On Saturday December 12, 2002, I was part of the Sea of Humanity that took over all of Eastlands from the airport, the Central Business District and Uhuru Park. There was an aura of change among the country’s top leaders.
The current president was the ruling party’s presidential candidate. The opposition captain had been injured in a road accident days earlier and flown to the UK for specialist treatment. And he was going home for the ballot that would put an end to the 40 years of the independence party. At that time, no one was very worried that the captain would be injured because around him was a strong team.
The highlight of the day was a chaotic rally at Uhuru Park late in the evening. The significance of my discussion today comes from the speech of the then Vice-Captain, the late Michael Kijana Wamalwa.
In his wisdom, he captured the essence of the moment with these words: “For a great leader to realize his greatness, he must stand on the shoulders of other great leaders.”
This statement summarizes how an economic system works. The economic growth we measure as gross domestic product (GDP) is a sum total of several independent variables interacting under the guidance of the country’s top leaders.
Extractive political institutions destroy the genius of economic forces to organize national endowments, talents and the reward system to generate desired economic outcomes.
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In the eyes of the late Wamalwa, for an economy to equitably redistribute national wealth, politicians and politicians must focus not only on the parts of the economy, but also on their interactions as a whole. Under the current regime, large infrastructure projects have been highlighted as the pillars of President Uhuru Kenyatta’s legacy. Unfortunately, a legacy is not something you can plan for, but the result of several day-to-day activities that take place in all sections and departments of government.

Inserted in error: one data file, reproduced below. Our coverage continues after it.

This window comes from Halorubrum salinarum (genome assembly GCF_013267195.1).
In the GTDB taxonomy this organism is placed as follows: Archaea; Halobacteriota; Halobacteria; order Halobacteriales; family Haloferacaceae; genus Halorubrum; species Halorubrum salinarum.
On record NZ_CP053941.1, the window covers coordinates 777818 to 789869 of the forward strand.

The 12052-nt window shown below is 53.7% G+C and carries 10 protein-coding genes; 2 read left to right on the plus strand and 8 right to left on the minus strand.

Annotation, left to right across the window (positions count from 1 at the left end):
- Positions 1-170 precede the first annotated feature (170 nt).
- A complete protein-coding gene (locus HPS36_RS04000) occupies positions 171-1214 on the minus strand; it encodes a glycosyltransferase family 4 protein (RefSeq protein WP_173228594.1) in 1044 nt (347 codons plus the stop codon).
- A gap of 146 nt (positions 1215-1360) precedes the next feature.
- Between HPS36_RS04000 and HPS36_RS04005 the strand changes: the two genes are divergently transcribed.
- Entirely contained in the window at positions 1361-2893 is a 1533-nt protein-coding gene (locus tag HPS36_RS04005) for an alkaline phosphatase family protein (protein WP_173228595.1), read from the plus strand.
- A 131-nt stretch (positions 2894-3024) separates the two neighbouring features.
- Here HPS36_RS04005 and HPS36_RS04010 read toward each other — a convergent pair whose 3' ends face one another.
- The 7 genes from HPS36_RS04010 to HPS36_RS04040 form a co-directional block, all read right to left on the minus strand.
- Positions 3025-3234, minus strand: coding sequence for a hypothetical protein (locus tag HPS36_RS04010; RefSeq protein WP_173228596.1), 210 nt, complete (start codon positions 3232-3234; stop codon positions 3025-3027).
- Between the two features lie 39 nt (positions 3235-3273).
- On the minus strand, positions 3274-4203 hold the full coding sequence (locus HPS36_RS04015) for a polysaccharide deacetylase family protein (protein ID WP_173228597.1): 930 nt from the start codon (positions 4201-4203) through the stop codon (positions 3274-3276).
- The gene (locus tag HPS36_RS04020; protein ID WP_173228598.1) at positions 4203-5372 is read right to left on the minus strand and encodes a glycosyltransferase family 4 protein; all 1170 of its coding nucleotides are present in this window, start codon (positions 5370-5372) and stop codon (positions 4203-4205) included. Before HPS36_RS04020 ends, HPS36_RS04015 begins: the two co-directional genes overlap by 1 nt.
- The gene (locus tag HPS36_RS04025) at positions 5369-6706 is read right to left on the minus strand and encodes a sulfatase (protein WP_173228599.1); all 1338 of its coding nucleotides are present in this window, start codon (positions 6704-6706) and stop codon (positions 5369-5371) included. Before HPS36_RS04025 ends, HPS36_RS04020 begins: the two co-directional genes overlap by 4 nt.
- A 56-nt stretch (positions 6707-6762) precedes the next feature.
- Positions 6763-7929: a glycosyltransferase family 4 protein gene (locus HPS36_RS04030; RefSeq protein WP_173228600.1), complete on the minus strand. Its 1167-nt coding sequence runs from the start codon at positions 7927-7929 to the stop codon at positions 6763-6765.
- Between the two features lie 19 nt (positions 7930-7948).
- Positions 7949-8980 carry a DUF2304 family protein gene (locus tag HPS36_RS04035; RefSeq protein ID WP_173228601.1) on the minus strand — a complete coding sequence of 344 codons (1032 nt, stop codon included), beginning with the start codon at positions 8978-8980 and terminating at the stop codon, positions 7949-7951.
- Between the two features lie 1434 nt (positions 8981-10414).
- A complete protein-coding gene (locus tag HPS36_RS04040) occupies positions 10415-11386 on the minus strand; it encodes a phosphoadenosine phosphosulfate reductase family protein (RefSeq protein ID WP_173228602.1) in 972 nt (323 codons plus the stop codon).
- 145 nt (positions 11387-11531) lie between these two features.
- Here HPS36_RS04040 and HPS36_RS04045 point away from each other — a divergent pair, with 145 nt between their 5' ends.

Empirical evidence on economic development identifies investments in physical capital, human capital, technological progress, natural resources and property rights, and political stability as engines of economic growth. On the other hand, government consumer spending, political and social instability, trade barriers and socialism reduce economic growth. If these are the engines and the obstacles to growth, how can we assess the concern of legacy projects?
All sectors matter individually and collectively. Investments in physical capital include machines, tools and buildings that improve the productivity of workers. It is unacceptable that the economy is heavily dependent on subsistence agriculture using agrarian-era equipment. This implies that the country has failed to take advantage of modern production capacities to exploit its workforce.
Human capital refers to the combination of education, health and other non-physical assets of the country’s workers to improve their productivity. Relevant education that has an impact on economic growth is both formal and informal. Formal education is measured by public expenditure to finance educational institutions and the time students spend in formal education. There is a positive relationship between the number of years students spend in school and a country’s economic growth.